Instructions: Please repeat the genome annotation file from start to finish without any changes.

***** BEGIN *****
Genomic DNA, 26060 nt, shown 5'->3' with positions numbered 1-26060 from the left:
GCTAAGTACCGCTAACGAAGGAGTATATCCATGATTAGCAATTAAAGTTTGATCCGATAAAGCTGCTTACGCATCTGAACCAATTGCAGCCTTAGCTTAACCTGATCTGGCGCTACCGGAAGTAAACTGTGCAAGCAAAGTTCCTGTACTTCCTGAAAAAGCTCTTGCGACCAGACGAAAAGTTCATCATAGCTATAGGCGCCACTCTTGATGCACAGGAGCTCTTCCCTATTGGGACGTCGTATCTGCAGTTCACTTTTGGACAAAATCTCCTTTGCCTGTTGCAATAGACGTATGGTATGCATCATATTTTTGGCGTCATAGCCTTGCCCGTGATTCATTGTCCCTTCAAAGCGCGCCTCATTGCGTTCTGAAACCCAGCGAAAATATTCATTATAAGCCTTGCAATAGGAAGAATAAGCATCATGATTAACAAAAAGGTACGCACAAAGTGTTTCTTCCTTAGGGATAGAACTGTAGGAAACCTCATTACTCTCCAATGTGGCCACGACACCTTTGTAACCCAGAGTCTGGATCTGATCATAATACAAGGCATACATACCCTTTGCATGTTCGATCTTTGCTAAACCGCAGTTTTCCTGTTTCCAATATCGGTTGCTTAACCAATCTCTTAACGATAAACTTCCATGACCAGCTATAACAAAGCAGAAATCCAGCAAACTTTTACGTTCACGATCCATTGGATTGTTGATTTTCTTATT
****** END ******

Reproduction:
Genomic DNA, 26060 nt, shown 5'->3' with positions numbered 1-26060 from the left:
GCTAAGTACCGCTAACGAAGGAGTATATCCATGATTAGCAATTAAAGTTTGATCCGATAAAGCTGCTTACGCATCTGAACCAATTGCAGCCTTAGCTTAACCTGATCTGGCGCTACCGGAAGTAAACTGTGCAAGCAAAGTTCCTGTACTTCCTGAAAAAGCTCTTGCGACCAGACGAAAAGTTCATCATAGCTATAGGCGCCACTCTTGATGCACAGGAGCTCTTCCCTATTGGGACGTCGTATCTGCAGTTCACTTTTGGACAAAATCTCCTTTGCCTGTTGCAATAGACGTATGGTATGCATCATATTTTTGGCGTCATAGCCTTGCCCGTGATTCATTGTCCCTTCAAAGCGCGCCTCATTGCGTTCTGAAACCCAGCGAAAATATTCATTATAAGCCTTGCAATAGGAAGAATAAGCATCATGATTAACAAAAAGGTACGCACAAAGTGTTTCTTCCTTAGGGATAGAACTGTAGGAAACCTCATTACTCTCCAATGTGGCCACGACACCTTTGTAACCCAGAGTCTGGATCTGATCATAATACAAGGCATACATACCCTTTGCATGTTCGATCTTTGCTAAACCGCAGTTTTCCTGTTTCCAATATCGGTTGCTTAACCAATCTCTTAACGATAAACTTCCATGACCAGCTATAACAAAGCAGAAATCCAGCAAACTTTTACGTTCACGATCCATTGGATTGTTGATTTTCTTATT